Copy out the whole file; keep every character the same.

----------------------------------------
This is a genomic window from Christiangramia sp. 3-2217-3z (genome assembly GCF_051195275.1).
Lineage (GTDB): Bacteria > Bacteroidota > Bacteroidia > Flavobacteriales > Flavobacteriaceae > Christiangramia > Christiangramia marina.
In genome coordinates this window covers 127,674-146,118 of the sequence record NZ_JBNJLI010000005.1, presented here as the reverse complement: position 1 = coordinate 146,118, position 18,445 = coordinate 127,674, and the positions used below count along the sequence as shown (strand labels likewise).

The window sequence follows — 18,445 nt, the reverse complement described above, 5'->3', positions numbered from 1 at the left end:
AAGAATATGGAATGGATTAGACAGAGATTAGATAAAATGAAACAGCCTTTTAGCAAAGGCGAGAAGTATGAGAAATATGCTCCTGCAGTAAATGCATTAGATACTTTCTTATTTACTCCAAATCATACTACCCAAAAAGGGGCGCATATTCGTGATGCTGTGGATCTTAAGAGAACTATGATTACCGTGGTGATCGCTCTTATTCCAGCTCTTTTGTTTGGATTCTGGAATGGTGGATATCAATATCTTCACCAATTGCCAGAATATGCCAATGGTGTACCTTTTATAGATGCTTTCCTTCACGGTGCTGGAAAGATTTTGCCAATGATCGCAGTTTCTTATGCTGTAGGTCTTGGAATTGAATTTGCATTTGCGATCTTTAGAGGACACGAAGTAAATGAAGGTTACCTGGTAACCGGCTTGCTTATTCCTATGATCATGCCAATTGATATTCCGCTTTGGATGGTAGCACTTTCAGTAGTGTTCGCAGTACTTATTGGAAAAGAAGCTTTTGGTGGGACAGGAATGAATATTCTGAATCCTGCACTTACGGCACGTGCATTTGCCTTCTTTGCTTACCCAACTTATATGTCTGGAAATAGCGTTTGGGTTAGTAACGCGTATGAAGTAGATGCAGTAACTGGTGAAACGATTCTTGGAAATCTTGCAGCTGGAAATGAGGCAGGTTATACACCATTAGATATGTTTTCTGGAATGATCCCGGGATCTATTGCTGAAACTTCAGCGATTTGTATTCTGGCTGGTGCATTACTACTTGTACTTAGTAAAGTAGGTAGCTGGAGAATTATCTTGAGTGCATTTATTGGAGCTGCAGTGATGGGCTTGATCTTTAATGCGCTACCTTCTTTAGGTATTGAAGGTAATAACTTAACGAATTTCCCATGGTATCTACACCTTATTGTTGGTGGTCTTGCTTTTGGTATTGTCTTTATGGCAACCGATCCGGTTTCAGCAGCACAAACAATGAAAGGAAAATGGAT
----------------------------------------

This is a genomic window from Christiangramia sp. 3-2217-3z (genome assembly GCF_051195275.1).
Lineage (GTDB): Bacteria > Bacteroidota > Bacteroidia > Flavobacteriales > Flavobacteriaceae > Christiangramia > Christiangramia marina.
In genome coordinates this window covers 127,674-146,118 of the sequence record NZ_JBNJLI010000005.1, presented here as the reverse complement: position 1 = coordinate 146,118, position 18,445 = coordinate 127,674, and the positions used below count along the sequence as shown (strand labels likewise).

The window sequence follows — 18,445 nt, the reverse complement described above, 5'->3', positions numbered from 1 at the left end:
AAGAATATGGAATGGATTAGACAGAGATTAGATAAAATGAAACAGCCTTTTAGCAAAGGCGAGAAGTATGAGAAATATGCTCCTGCAGTAAATGCATTAGATACTTTCTTATTTACTCCAAATCATACTACCCAAAAAGGGGCGCATATTCGTGATGCTGTGGATCTTAAGAGAACTATGATTACCGTGGTGATCGCTCTTATTCCAGCTCTTTTGTTTGGATTCTGGAATGGTGGATATCAATATCTTCACCAATTGCCAGAATATGCCAATGGTGTACCTTTTATAGATGCTTTCCTTCACGGTGCTGGAAAGATTTTGCCAATGATCGCAGTTTCTTATGCTGTAGGTCTTGGAATTGAATTTGCATTTGCGATCTTTAGAGGACACGAAGTAAATGAAGGTTACCTGGTAACCGGCTTGCTTATTCCTATGATCATGCCAATTGATATTCCGCTTTGGATGGTAGCACTTTCAGTAGTGTTCGCAGTACTTATTGGAAAAGAAGCTTTTGGTGGGACAGGAATGAATATTCTGAATCCTGCACTTACGGCACGTGCATTTGCCTTCTTTGCTTACCCAACTTATATGTCTGGAAATAGCGTTTGGGTTAGTAACGCGTATGAAGTAGATGCAGTAACTGGTGAAACGATTCTTGGAAATCTTGCAGCTGGAAATGAGGCAGGTTATACACCATTAGATATGTTTTCTGGAATGATCCCGGGATCTATTGCTGAAACTTCAGCGATTTGTATTCTGGCTGGTGCATTACTACTTGTACTTAGTAAAGTAGGTAGCTGGAGAATTATCTTGAGTGCATTTATTGGAGCTGCAGTGATGGGCTTGATCTTTAATGCGCTACCTTCTTTAGGTATTGAAGGTAATAACTTAACGAATTTCCCATGGTATCTACACCTTATTGTTGGTGGTCTTGCTTTTGGTATTGTCTTTATGGCAACCGATCCGGTTTCAGCAGCACAAACAATGAAAGGAAAATGGAT